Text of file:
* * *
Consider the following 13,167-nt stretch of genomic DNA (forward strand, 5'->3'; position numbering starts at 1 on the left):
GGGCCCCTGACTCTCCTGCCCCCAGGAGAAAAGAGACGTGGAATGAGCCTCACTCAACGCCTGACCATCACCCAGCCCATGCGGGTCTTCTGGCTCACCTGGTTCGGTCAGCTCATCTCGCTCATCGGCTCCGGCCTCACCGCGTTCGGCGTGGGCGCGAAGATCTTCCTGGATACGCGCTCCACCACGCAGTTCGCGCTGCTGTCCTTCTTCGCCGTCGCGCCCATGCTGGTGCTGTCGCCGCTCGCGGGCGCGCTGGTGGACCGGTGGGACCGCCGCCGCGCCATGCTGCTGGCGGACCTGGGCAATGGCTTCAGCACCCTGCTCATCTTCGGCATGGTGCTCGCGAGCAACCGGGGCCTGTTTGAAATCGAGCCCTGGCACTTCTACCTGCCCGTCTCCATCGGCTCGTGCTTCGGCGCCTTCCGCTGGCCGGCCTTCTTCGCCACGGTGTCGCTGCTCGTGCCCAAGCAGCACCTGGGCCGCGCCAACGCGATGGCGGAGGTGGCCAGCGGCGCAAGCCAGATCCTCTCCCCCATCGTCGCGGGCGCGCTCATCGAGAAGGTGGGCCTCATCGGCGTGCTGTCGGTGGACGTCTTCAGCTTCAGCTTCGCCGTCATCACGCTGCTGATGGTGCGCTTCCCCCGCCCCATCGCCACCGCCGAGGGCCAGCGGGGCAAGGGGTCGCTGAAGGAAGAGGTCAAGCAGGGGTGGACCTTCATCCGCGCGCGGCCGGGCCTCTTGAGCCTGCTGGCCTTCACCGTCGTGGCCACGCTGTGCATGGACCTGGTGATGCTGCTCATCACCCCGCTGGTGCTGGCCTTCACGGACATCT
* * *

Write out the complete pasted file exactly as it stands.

Consider the following 13,167-nt stretch of genomic DNA (forward strand, 5'->3'; position numbering starts at 1 on the left):
GGGCCCCTGACTCTCCTGCCCCCAGGAGAAAAGAGACGTGGAATGAGCCTCACTCAACGCCTGACCATCACCCAGCCCATGCGGGTCTTCTGGCTCACCTGGTTCGGTCAGCTCATCTCGCTCATCGGCTCCGGCCTCACCGCGTTCGGCGTGGGCGCGAAGATCTTCCTGGATACGCGCTCCACCACGCAGTTCGCGCTGCTGTCCTTCTTCGCCGTCGCGCCCATGCTGGTGCTGTCGCCGCTCGCGGGCGCGCTGGTGGACCGGTGGGACCGCCGCCGCGCCATGCTGCTGGCGGACCTGGGCAATGGCTTCAGCACCCTGCTCATCTTCGGCATGGTGCTCGCGAGCAACCGGGGCCTGTTTGAAATCGAGCCCTGGCACTTCTACCTGCCCGTCTCCATCGGCTCGTGCTTCGGCGCCTTCCGCTGGCCGGCCTTCTTCGCCACGGTGTCGCTGCTCGTGCCCAAGCAGCACCTGGGCCGCGCCAACGCGATGGCGGAGGTGGCCAGCGGCGCAAGCCAGATCCTCTCCCCCATCGTCGCGGGCGCGCTCATCGAGAAGGTGGGCCTCATCGGCGTGCTGTCGGTGGACGTCTTCAGCTTCAGCTTCGCCGTCATCACGCTGCTGATGGTGCGCTTCCCCCGCCCCATCGCCACCGCCGAGGGCCAGCGGGGCAAGGGGTCGCTGAAGGAAGAGGTCAAGCAGGGGTGGACCTTCATCCGCGCGCGGCCGGGCCTCTTGAGCCTGCTGGCCTTCACCGTCGTGGCCACGCTGTGCATGGACCTGGTGATGCTGCTCATCACCCCGCTGGTGCTGGCCTTCACGGACATCT